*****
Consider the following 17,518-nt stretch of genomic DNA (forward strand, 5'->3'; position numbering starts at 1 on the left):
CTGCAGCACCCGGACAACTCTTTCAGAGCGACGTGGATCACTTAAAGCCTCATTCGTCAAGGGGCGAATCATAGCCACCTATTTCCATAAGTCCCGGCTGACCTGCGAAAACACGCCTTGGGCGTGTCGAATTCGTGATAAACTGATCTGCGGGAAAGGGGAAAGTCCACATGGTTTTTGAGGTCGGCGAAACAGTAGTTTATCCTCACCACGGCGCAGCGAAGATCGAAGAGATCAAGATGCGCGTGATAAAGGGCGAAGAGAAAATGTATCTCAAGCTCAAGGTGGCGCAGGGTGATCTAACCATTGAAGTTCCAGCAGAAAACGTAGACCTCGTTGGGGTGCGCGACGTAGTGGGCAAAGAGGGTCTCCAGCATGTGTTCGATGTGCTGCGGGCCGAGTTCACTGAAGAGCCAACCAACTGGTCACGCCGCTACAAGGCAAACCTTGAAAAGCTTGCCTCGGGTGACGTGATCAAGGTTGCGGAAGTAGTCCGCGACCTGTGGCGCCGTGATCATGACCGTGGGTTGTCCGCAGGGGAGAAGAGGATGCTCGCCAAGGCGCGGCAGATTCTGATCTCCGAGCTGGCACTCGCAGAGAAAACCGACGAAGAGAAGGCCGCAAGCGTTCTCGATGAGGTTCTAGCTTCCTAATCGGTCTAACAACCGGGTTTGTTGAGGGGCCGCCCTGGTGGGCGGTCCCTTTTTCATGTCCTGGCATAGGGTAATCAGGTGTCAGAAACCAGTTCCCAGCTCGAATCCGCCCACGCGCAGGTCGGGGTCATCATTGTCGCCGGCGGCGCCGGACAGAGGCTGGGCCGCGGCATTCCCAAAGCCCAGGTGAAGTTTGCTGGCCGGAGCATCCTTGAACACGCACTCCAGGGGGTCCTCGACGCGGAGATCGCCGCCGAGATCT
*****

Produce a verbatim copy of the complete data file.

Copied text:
Consider the following 17,518-nt stretch of genomic DNA (forward strand, 5'->3'; position numbering starts at 1 on the left):
CTGCAGCACCCGGACAACTCTTTCAGAGCGACGTGGATCACTTAAAGCCTCATTCGTCAAGGGGCGAATCATAGCCACCTATTTCCATAAGTCCCGGCTGACCTGCGAAAACACGCCTTGGGCGTGTCGAATTCGTGATAAACTGATCTGCGGGAAAGGGGAAAGTCCACATGGTTTTTGAGGTCGGCGAAACAGTAGTTTATCCTCACCACGGCGCAGCGAAGATCGAAGAGATCAAGATGCGCGTGATAAAGGGCGAAGAGAAAATGTATCTCAAGCTCAAGGTGGCGCAGGGTGATCTAACCATTGAAGTTCCAGCAGAAAACGTAGACCTCGTTGGGGTGCGCGACGTAGTGGGCAAAGAGGGTCTCCAGCATGTGTTCGATGTGCTGCGGGCCGAGTTCACTGAAGAGCCAACCAACTGGTCACGCCGCTACAAGGCAAACCTTGAAAAGCTTGCCTCGGGTGACGTGATCAAGGTTGCGGAAGTAGTCCGCGACCTGTGGCGCCGTGATCATGACCGTGGGTTGTCCGCAGGGGAGAAGAGGATGCTCGCCAAGGCGCGGCAGATTCTGATCTCCGAGCTGGCACTCGCAGAGAAAACCGACGAAGAGAAGGCCGCAAGCGTTCTCGATGAGGTTCTAGCTTCCTAATCGGTCTAACAACCGGGTTTGTTGAGGGGCCGCCCTGGTGGGCGGTCCCTTTTTCATGTCCTGGCATAGGGTAATCAGGTGTCAGAAACCAGTTCCCAGCTCGAATCCGCCCACGCGCAGGTCGGGGTCATCATTGTCGCCGGCGGCGCCGGACAGAGGCTGGGCCGCGGCATTCCCAAAGCCCAGGTGAAGTTTGCTGGCCGGAGCATCCTTGAACACGCACTCCAGGGGGTCCTCGACGCGGAGATCGCCGCCGAGATCT